ok, teemers, your chance to redeem my faith in humanity, i posted this question on AFU and got one non-serious reply, all i wanna know is if this piece of “fact” which has been going 'round useless fact and dumb law lists forever (but, i don’t place much faith in them since i found out donald was NOT banned in Finland coz he wears no pants). Is it true that duelling is legal in paraguay if both parties are registered blood donors? Can someone find out for me please, i’m dying to know.
Okay, Google gave me 229 hits just now for “duelling Paraguay”, repeating this same factoid 229 times. It’s one of those “weird laws” things, that nobody ever knows where it came from.
Why don’t you be the one to sort through them? Let us know what you find…
You might also want to take a gander at this. Subject lines like “Hey, I’ve got a question!” and “Help me out here” which do nothing to address the actual subject of the post are far more likely to be ignored by users who are picky about which of the hundreds of active threads that they choose to read.
If you mentioned Paraguay and dueling in your subject line, you’re much more likely to catch the attention of the many duelists or Paraguayans on this Board. Unfortunately for you, I am only versed in Bolivian laws relating to jousting, so I’m no help.
This concludes our test of the Nag-The-Newbie Broadcast System.
Some of us might consider pointing a newbie straight to The Pit bad form. Perhaps that’s because activity that is par for the course there is nearly bannable elsewhere on the SDMB. So at least warn the tender greenie before you send him marching down to the depths of the SDMB’s Pit.
I was going to suggest you call the local embassy or consulate of Paraguay, but this site doesn’t indicate where one would be in Oz (or even in NZ). You might try contacting an embassy/consulate in the U.S. or U.K. on the grounds that they would have someone who spoke English. If your Spanish is pretty good, you could try the Paraguay Home Page.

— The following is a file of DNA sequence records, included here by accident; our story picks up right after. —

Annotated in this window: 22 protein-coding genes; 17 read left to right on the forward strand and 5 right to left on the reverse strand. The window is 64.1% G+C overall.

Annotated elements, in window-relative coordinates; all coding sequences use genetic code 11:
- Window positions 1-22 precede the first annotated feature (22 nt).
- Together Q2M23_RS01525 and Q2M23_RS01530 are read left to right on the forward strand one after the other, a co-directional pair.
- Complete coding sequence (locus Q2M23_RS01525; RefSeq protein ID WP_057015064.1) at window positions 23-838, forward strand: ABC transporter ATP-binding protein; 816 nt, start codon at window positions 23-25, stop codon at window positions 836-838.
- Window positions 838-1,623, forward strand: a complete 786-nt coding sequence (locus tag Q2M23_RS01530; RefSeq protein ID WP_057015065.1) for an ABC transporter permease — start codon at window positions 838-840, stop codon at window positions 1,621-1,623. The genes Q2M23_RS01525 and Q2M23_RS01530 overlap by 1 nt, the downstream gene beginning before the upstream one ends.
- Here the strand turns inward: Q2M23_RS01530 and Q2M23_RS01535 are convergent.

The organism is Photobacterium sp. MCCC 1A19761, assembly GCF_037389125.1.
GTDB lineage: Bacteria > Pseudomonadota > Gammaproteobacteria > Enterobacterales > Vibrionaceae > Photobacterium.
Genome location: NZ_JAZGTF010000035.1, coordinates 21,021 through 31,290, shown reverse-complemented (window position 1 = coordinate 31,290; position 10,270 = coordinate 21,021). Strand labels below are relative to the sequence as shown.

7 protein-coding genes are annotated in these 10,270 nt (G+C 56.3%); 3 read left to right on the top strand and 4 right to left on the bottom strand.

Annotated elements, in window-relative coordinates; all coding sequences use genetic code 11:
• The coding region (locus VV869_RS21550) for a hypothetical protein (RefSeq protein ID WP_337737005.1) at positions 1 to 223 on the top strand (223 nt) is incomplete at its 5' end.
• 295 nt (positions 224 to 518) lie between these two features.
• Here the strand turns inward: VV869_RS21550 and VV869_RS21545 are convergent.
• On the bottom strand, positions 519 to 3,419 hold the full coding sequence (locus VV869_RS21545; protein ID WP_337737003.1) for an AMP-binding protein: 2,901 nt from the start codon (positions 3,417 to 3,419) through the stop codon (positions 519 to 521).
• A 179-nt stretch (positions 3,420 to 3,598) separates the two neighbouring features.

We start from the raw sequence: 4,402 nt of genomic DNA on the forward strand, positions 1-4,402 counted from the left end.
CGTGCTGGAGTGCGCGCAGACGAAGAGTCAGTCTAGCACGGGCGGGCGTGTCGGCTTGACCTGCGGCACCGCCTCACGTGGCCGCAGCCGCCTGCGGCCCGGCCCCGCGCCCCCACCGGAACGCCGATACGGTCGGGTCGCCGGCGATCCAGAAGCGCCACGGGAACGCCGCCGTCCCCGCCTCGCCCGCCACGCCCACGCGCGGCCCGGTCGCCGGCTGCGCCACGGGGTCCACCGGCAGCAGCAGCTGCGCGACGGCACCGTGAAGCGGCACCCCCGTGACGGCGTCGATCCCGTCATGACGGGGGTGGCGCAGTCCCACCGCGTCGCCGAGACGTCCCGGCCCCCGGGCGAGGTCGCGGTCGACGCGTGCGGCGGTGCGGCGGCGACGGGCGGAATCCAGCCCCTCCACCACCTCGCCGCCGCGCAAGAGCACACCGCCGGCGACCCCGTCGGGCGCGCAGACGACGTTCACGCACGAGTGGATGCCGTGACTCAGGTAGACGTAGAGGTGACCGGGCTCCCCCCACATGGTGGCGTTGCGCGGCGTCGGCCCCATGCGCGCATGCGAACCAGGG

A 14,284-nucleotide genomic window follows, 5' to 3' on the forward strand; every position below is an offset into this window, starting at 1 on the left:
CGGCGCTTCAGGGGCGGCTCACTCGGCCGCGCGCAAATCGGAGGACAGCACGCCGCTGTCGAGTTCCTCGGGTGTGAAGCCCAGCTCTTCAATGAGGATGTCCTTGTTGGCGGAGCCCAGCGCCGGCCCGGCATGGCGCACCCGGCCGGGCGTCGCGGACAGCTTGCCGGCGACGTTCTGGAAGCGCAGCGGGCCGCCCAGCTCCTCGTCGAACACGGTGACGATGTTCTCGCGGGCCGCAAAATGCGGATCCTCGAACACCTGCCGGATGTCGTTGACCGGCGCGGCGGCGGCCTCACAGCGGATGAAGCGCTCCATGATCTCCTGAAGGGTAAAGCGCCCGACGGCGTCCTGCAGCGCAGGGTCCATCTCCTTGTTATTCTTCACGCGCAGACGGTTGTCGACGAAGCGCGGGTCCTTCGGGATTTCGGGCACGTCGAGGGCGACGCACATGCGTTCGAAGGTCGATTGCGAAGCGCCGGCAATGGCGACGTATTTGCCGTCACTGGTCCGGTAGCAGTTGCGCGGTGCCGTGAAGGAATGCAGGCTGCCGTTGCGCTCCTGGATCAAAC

Is it permitted to ride a Shire in the joust? Or are the size limits set at no horse larger than a Clydesdale? Are there any rules regarding the new Halflingers that have become popular in the last 12 years, carrying a bit less weight but significantly more speed?
Dumblaws.com has a lot of those that are quite funny. I was looking through them a couple of weeks ago and was laughing outloud.
dumblaws.com is, erm, questionable. I put about as much faith into it as those “You can’t put an elephant in a bathtub” books from my ladful youth.
Maybe half are true- many are exaggerations or half-truths.
Tragically, overregulation in Bolivia has made a mockery of the once-noble joust. A persistent trend of larger and larger steeds-- Plafreys led to Shires led to Belgians led to Percherons, until 1995, when some local wag rode a hippopotamus to the rail.
The city fathers of La Paz were not pleased, and immediately began work on a complex regulatory scheme which was finally implemented after raucous public hearings in 1997-98. Rather than place sensible limits on the permitted horse breeds, as had the National Jousting Federations of Belize, Chile, and Ecuador, the new Bolivian scheme promulgated complex rules that sought to permit wide variety in horses, but conditioned the use of effective lances in inverse proportion to the size of your mount.
Consequently, you can enter the 2001 Hugo Banzer Suarez Classic (sponsored by Banco De Bolivia) on a Shetland Pony (or large Doberman Pinscher) while weilding a 19 foot lance tipped with razors and barbed wire, or storm in on a Brahma Bull armed with a drinking straw. Spectator attendance has doubled, but the purists turn up their noses as the newly christened “Xtreme Jousting League.”
Blood donation is strictly optional, as are codpieces.
Codpieces for the jousters, or the horses?
And, um, how did the guy with the hippo do?
Belgians are among the smaller draft breeds, while Shires are about as big as they come without going to a really rare breed or an elephant.